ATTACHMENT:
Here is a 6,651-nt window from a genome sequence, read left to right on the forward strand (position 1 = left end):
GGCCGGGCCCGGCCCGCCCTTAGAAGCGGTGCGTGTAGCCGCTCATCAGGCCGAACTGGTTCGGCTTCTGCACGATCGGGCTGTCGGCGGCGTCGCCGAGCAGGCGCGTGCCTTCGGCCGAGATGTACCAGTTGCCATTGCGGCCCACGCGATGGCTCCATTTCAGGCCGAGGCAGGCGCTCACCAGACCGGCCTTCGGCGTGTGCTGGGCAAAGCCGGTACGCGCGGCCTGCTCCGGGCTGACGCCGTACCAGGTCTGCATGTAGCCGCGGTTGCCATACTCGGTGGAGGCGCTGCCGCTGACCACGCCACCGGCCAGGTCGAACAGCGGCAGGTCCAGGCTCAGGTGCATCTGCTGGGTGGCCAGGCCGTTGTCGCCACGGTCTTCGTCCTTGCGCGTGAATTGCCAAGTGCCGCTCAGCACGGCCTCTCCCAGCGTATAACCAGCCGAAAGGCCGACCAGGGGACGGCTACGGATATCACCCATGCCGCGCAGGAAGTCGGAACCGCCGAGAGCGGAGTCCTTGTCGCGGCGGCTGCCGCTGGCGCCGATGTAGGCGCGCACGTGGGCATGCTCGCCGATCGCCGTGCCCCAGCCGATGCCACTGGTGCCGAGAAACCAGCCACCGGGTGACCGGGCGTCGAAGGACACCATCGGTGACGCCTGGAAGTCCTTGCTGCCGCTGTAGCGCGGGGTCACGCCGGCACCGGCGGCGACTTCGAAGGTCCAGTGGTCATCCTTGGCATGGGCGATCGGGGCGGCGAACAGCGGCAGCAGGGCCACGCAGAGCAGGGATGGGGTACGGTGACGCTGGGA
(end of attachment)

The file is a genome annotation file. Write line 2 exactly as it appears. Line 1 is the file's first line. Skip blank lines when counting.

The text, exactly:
GGCCGGGCCCGGCCCGCCCTTAGAAGCGGTGCGTGTAGCCGCTCATCAGGCCGAACTGGTTCGGCTTCTGCACGATCGGGCTGTCGGCGGCGTCGCCGAGCAGGCGCGTGCCTTCGGCCGAGATGTACCAGTTGCCATTGCGGCCCACGCGATGGCTCCATTTCAGGCCGAGGCAGGCGCTCACCAGACCGGCCTTCGGCGTGTGCTGGGCAAAGCCGGTACGCGCGGCCTGCTCCGGGCTGACGCCGTACCAGGTCTGCATGTAGCCGCGGTTGCCATACTCGGTGGAGGCGCTGCCGCTGACCACGCCACCGGCCAGGTCGAACAGCGGCAGGTCCAGGCTCAGGTGCATCTGCTGGGTGGCCAGGCCGTTGTCGCCACGGTCTTCGTCCTTGCGCGTGAATTGCCAAGTGCCGCTCAGCACGGCCTCTCCCAGCGTATAACCAGCCGAAAGGCCGACCAGGGGACGGCTACGGATATCACCCATGCCGCGCAGGAAGTCGGAACCGCCGAGAGCGGAGTCCTTGTCGCGGCGGCTGCCGCTGGCGCCGATGTAGGCGCGCACGTGGGCATGCTCGCCGATCGCCGTGCCCCAGCCGATGCCACTGGTGCCGAGAAACCAGCCACCGGGTGACCGGGCGTCGAAGGACACCATCGGTGACGCCTGGAAGTCCTTGCTGCCGCTGTAGCGCGGGGTCACGCCGGCACCGGCGGCGACTTCGAAGGTCCAGTGGTCATCCTTGGCATGGGCGATCGGGGCGGCGAACAGCGGCAGCAGGGCCACGCAGAGCAGGGATGGGGTACGGTGACGCTGGGA